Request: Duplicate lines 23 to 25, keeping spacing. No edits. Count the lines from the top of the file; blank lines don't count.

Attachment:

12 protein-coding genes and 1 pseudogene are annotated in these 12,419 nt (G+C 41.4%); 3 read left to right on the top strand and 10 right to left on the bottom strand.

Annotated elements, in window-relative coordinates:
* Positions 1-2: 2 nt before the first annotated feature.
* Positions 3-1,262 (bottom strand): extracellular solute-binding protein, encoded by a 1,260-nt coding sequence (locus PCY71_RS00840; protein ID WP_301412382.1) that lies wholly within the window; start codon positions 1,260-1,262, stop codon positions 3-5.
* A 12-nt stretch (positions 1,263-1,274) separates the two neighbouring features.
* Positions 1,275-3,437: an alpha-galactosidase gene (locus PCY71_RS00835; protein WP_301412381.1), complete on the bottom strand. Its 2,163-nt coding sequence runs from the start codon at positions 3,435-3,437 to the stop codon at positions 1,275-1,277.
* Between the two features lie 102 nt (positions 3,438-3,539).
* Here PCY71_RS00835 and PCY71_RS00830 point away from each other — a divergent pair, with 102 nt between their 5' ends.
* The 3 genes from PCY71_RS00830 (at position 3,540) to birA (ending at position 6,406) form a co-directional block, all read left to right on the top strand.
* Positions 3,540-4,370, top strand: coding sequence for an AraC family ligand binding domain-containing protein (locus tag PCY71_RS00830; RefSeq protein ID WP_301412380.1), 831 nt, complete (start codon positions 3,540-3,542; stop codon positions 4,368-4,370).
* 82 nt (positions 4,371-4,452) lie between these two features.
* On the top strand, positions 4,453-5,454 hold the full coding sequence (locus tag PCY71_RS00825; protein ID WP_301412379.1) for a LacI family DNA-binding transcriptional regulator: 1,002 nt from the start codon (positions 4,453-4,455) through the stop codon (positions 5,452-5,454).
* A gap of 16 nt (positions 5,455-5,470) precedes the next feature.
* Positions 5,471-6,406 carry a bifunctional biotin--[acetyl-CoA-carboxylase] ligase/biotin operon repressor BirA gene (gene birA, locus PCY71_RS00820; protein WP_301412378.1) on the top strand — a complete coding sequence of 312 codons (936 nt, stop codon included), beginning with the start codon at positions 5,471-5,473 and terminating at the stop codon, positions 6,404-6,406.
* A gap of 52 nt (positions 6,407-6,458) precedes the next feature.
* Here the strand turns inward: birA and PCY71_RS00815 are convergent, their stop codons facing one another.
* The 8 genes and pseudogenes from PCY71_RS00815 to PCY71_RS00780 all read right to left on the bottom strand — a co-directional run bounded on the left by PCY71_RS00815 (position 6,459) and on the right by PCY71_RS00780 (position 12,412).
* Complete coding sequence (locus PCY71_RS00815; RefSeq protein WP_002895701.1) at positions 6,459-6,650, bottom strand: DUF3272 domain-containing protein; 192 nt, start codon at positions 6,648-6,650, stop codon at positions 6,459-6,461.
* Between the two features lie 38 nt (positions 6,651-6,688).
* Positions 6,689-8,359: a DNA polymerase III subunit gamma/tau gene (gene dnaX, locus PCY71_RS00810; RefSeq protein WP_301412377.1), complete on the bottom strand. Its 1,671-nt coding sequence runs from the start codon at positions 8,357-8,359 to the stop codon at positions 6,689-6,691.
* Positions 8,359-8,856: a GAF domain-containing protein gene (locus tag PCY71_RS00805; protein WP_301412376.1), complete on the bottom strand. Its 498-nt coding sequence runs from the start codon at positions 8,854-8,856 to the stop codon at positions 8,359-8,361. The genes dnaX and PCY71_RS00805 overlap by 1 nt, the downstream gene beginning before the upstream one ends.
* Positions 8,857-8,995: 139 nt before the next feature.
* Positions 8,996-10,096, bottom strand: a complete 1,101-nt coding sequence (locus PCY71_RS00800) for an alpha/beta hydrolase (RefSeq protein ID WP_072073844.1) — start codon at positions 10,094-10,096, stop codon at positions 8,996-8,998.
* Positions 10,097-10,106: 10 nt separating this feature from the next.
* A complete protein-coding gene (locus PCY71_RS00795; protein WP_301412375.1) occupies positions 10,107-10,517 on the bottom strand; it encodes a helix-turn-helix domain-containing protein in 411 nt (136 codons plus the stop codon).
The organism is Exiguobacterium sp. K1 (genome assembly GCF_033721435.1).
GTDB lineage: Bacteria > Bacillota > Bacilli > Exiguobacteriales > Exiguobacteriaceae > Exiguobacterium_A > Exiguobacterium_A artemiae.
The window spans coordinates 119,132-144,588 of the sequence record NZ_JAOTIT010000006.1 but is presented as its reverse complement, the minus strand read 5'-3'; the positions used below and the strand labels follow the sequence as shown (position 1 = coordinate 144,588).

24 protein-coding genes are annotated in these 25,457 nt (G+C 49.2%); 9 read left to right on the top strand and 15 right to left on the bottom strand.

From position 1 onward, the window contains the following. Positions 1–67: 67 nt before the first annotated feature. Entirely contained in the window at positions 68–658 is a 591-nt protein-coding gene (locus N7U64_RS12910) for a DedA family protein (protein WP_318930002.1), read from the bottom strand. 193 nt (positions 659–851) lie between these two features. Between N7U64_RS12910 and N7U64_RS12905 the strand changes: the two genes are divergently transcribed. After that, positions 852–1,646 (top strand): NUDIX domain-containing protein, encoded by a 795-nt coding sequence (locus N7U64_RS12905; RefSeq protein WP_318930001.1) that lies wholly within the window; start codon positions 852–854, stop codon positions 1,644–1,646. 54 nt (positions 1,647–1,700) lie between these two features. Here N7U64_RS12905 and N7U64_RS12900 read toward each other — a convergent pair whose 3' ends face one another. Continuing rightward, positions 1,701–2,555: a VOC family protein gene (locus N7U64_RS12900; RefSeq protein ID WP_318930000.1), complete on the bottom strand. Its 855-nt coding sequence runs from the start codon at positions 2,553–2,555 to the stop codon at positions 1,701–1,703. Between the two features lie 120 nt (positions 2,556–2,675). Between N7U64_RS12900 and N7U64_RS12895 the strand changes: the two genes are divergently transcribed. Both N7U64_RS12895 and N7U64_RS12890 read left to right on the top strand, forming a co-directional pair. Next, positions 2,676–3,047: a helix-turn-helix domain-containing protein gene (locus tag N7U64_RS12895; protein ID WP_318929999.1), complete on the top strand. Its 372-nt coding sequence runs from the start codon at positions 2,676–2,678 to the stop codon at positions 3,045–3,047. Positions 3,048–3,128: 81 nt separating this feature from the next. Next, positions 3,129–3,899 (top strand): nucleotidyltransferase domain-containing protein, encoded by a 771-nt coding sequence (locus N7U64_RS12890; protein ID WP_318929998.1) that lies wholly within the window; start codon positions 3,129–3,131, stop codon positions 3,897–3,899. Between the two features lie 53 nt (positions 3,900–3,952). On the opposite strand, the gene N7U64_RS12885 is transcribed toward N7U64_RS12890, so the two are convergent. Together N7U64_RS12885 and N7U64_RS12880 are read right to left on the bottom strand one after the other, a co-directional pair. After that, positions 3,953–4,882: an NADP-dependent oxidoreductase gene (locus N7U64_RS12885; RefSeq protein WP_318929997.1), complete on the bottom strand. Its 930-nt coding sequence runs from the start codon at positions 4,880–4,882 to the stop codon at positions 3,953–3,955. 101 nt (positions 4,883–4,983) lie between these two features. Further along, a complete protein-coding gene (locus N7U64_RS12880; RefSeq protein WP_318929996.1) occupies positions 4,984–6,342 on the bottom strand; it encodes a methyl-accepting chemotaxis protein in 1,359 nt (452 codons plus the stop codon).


* Positions 8,996-10,096, bottom strand: a complete 1,101-nt coding sequence (locus PCY71_RS00800) for an alpha/beta hydrolase (RefSeq protein ID WP_072073844.1) — start codon at positions 10,094-10,096, stop codon at positions 8,996-8,998.
* Positions 10,097-10,106: 10 nt separating this feature from the next.
* A complete protein-coding gene (locus PCY71_RS00795; protein WP_301412375.1) occupies positions 10,107-10,517 on the bottom strand; it encodes a helix-turn-helix domain-containing protein in 411 nt (136 codons plus the stop codon).